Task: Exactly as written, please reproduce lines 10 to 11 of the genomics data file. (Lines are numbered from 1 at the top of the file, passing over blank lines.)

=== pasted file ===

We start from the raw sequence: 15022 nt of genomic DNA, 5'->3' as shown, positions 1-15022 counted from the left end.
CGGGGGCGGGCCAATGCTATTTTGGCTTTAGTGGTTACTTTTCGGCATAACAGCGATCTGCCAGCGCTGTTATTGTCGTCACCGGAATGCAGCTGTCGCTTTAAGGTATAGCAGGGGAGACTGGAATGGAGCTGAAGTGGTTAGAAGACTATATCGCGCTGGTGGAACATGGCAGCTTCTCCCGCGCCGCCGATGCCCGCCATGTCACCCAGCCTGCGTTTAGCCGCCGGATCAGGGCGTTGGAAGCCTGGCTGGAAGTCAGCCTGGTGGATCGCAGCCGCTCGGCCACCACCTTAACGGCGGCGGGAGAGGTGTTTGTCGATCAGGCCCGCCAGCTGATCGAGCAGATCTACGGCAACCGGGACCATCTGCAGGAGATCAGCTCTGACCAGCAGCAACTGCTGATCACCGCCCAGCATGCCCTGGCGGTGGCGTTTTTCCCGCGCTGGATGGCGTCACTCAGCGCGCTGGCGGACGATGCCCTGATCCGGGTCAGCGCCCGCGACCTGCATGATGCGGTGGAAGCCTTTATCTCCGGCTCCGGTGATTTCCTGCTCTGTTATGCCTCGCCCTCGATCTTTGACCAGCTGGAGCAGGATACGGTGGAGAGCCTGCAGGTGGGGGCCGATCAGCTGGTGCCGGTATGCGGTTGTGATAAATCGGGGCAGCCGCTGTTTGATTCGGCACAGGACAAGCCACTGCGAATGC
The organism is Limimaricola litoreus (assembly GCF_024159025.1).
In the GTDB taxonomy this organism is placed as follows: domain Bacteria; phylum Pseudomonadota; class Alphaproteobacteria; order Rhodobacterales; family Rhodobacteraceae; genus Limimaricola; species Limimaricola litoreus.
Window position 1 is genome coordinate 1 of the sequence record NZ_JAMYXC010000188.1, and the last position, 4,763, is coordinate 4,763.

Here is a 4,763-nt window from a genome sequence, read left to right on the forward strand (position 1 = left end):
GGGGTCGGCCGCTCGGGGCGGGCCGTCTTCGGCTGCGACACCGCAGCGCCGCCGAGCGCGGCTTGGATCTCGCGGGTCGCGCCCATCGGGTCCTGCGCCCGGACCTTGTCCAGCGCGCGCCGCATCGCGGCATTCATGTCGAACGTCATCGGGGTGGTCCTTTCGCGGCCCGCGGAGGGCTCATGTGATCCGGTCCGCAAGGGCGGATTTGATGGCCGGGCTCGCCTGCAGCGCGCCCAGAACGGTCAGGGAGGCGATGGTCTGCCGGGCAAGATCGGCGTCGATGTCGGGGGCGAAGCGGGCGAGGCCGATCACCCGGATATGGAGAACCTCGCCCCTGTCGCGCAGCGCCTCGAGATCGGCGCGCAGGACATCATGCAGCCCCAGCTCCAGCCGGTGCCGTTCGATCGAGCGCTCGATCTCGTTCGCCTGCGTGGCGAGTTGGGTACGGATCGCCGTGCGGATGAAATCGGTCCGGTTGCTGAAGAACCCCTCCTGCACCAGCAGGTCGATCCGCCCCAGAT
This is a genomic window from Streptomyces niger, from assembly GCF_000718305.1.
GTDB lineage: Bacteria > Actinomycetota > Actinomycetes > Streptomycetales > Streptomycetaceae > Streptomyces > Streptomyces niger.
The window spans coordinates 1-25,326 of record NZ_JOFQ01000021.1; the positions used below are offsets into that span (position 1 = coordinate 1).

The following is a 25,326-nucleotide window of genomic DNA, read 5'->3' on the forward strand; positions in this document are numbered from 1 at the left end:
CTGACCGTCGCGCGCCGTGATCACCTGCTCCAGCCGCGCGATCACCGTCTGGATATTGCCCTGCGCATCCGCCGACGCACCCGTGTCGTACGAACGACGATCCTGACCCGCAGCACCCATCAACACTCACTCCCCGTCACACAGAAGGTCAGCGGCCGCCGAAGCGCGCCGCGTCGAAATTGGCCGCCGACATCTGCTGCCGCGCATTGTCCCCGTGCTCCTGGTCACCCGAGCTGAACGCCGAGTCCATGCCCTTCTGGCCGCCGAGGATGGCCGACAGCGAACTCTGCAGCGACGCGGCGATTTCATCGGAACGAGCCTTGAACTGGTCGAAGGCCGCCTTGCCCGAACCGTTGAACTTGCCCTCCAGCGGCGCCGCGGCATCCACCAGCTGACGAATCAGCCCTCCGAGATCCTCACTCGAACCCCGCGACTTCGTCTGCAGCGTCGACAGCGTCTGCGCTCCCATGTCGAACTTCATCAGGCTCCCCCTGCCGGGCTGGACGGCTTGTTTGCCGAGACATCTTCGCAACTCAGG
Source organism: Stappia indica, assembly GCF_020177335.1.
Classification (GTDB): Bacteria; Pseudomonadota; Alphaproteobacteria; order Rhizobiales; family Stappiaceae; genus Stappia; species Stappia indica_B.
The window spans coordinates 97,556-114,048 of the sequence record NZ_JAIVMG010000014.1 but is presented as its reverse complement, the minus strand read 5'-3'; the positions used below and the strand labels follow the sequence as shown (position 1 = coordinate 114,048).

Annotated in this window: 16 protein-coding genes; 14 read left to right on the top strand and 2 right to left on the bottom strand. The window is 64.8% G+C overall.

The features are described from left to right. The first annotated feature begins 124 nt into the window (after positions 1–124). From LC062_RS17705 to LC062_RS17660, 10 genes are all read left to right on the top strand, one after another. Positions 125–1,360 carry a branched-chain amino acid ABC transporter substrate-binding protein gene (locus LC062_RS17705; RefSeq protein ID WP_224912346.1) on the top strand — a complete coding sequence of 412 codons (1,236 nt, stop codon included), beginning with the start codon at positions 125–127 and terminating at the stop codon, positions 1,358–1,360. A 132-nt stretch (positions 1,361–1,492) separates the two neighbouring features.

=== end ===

The window spans coordinates 1-25,326 of record NZ_JOFQ01000021.1; the positions used below are offsets into that span (position 1 = coordinate 1).

The following is a 25,326-nucleotide window of genomic DNA, read 5'->3' on the forward strand; positions in this document are numbered from 1 at the left end: